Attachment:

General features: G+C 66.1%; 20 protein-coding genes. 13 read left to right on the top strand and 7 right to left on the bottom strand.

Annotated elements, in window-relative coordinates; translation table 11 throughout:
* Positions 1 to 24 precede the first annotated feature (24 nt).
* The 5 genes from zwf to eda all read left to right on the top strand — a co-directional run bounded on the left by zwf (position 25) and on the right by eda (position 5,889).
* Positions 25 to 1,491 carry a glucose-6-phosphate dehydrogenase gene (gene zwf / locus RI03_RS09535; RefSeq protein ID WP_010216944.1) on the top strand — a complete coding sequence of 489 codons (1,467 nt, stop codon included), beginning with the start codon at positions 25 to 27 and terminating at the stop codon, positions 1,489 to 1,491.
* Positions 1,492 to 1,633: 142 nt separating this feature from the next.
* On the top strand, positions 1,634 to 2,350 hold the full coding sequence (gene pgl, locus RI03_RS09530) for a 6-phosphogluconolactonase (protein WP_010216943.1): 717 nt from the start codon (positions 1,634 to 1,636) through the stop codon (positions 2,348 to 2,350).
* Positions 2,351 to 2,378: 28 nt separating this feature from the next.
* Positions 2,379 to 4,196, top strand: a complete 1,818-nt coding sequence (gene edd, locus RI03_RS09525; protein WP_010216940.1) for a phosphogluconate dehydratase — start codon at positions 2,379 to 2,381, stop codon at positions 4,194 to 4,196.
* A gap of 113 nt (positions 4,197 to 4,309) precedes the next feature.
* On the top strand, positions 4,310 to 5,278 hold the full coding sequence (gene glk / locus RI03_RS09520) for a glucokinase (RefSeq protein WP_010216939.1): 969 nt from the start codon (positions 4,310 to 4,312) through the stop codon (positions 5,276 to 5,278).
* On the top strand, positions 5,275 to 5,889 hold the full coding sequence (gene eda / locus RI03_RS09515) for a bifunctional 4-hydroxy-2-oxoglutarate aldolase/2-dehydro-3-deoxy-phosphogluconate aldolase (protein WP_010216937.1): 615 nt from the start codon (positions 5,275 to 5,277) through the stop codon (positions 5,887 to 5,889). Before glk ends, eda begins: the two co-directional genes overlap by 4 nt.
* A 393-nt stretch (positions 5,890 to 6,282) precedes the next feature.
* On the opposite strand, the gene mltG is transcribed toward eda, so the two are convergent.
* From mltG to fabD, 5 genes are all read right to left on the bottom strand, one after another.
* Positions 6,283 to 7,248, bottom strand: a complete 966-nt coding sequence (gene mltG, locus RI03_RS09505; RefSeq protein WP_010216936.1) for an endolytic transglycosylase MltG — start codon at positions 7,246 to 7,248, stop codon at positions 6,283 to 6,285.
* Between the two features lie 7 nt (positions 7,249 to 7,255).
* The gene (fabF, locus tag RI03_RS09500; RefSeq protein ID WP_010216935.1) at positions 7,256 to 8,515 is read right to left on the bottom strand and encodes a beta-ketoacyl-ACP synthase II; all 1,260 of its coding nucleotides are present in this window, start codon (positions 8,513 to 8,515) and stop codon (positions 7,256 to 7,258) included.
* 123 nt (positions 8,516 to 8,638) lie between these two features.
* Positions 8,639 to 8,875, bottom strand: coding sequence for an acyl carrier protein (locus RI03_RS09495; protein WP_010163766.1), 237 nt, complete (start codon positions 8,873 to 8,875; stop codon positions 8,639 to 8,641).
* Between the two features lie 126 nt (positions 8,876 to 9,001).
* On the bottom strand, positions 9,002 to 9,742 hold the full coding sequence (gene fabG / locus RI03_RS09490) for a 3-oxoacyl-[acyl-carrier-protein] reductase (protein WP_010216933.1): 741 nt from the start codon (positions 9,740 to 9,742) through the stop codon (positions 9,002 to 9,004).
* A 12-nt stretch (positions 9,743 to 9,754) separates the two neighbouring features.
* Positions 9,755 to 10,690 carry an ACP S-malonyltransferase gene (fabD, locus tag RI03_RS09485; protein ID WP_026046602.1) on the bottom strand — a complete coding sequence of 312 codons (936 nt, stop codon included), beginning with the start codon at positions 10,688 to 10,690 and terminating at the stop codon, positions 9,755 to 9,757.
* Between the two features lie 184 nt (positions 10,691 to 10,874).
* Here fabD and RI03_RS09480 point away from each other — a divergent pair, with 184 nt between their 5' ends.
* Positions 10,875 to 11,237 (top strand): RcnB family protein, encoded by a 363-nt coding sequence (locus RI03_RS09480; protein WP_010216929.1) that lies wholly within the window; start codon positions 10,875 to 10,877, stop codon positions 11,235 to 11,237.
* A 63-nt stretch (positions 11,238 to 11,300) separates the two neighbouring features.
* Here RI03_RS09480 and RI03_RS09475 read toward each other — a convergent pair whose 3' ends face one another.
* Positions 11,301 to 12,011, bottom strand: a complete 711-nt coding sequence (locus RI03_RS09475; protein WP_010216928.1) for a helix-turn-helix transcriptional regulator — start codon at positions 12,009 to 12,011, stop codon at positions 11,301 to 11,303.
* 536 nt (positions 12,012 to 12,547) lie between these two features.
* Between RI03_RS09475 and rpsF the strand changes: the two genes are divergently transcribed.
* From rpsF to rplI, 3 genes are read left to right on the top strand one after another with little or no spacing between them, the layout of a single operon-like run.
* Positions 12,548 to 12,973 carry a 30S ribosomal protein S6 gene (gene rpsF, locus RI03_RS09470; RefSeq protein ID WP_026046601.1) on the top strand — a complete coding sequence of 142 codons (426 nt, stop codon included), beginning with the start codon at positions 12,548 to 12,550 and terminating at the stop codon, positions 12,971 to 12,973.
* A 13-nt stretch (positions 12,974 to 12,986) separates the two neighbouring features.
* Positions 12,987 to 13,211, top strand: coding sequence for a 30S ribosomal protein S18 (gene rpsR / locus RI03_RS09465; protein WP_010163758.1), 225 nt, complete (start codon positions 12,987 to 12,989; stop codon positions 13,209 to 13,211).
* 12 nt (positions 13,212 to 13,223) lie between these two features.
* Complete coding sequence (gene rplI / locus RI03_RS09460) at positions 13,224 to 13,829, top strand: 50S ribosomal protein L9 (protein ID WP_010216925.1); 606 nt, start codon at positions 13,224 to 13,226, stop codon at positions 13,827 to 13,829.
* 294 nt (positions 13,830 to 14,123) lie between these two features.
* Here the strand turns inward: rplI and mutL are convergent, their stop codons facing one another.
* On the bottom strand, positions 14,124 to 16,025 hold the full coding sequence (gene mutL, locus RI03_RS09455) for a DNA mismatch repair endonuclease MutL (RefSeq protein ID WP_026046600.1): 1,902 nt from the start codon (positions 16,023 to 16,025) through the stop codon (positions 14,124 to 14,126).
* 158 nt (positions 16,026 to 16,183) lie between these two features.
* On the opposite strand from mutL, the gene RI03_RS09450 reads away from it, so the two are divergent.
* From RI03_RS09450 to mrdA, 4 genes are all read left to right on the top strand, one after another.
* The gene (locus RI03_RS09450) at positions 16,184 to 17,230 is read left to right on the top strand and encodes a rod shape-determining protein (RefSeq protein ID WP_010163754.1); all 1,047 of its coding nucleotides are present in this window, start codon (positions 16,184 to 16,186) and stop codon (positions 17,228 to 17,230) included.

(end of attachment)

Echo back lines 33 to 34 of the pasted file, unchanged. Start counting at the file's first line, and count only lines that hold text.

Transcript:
* From rpsF to rplI, 3 genes are read left to right on the top strand one after another with little or no spacing between them, the layout of a single operon-like run.
* Positions 12,548 to 12,973 carry a 30S ribosomal protein S6 gene (gene rpsF, locus RI03_RS09470; RefSeq protein ID WP_026046601.1) on the top strand — a complete coding sequence of 142 codons (426 nt, stop codon included), beginning with the start codon at positions 12,548 to 12,550 and terminating at the stop codon, positions 12,971 to 12,973.